Should I be advertising on Facebook as a small business owner?

Short: 4 min Read

Main Takeaway: As a small business owner advertising on Facebook provides the opportunity to capture and interact with your narrowed and specific target market. This tool is powerful when used to cut through the clutter with niche segmenting and relevant text/visuals to connect with your audience. Facebook marketing can also be hugely ineffective and costly if you don’t embrace the platform with a clear and specific strategy and objectives. You need a balance of paid and organic content to utilise Facebook to its full potential as a small business owner.

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Is it enough to have a presence on the platform in the form of a page set up and sporadic posting when you find the time? No, not really,  if you're wanting to gain as much as you can from the platform you need a strategy involving paid content this will extend reach and growth of your page.

Why Facebook? Facebook is home to a mass market of over 2 billion monthly users. This incredible figure is made up of an extremely wide spread of demographics including, location, interests, income levels, occupations and much more. This range of users coupled with Facebook organising this data for marketers creates a big opportunity to run advertisements targeting only relevant audiences. Facebook advertising allows for small businesses to market their products/services for as little as a $1 a day. It’s proven track record and cost-effective targeting makes it a great resource for small businesses.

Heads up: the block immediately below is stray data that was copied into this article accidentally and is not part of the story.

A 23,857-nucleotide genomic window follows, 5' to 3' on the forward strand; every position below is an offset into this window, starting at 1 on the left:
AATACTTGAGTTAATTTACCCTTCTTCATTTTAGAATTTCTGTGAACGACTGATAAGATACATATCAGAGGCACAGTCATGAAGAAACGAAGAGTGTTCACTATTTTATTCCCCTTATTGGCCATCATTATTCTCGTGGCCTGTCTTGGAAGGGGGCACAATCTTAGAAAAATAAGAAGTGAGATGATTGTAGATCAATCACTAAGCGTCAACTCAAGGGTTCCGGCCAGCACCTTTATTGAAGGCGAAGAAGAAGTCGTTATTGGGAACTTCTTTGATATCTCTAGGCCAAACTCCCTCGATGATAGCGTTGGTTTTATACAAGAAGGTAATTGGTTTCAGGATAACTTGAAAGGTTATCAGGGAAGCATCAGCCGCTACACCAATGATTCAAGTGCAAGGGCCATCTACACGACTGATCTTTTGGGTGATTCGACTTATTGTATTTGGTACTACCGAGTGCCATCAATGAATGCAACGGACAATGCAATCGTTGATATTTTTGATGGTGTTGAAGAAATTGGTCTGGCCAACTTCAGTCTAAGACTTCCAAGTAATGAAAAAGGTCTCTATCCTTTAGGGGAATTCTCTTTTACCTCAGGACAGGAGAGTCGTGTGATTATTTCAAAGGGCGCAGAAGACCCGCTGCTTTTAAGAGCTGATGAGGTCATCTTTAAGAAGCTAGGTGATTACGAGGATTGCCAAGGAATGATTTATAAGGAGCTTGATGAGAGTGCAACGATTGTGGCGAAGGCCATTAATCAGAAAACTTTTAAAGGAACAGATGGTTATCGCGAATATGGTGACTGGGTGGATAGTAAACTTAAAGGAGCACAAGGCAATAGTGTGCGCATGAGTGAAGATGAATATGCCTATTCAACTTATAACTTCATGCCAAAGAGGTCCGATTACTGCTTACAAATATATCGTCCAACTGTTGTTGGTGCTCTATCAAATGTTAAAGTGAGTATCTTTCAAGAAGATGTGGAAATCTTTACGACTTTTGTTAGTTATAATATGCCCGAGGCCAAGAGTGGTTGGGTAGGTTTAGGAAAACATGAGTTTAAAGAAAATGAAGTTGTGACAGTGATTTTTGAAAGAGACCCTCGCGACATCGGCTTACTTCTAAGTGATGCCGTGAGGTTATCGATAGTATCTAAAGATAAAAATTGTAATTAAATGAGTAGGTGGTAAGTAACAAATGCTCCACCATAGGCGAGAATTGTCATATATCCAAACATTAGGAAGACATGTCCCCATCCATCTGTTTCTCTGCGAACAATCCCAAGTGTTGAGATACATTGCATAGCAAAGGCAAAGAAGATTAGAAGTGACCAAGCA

Facebook’s changing algorithm? Sounds technical… It is but you don’t need to know everything just an overall understanding of how Facebook filters content from the creator to the end viewer. This understanding will help you when developing a business Facebook strategy. Basically, Facebook’s algorithm is the content manager machine built inside Facebook. The algorithm decides how much of your content will be shown to your fans and new people. Why not all of it? Well, it has to cut down the cutter from tens of thousands of posts to the 300 odd that’ll be shown on user newsfeeds. A big factor you need to take into account is the prioritisation of the algorithm. All content ranks differently, Friend's content on Facebook is likely to show up on a personal feed (Facebook want to keep the platform interesting for users not just a billboard of business messages). Next, on the priority list is paid content this will reach new people consistently. Further down the priority list is organic (unpaid) business page posts although the odd organic piece will reach far I’d suggest this is a lucky combination of timing and valuable, entertaining or captivating content for the reader. Organic content is important as it’s a free way to keep interacting with fans once they have been acquired through Facebook paid advertising. To ensure success on this platform you need to integrate both paid and organic content into your strategy here’s a few focus points for small businesses wanting to advertise on Facebook.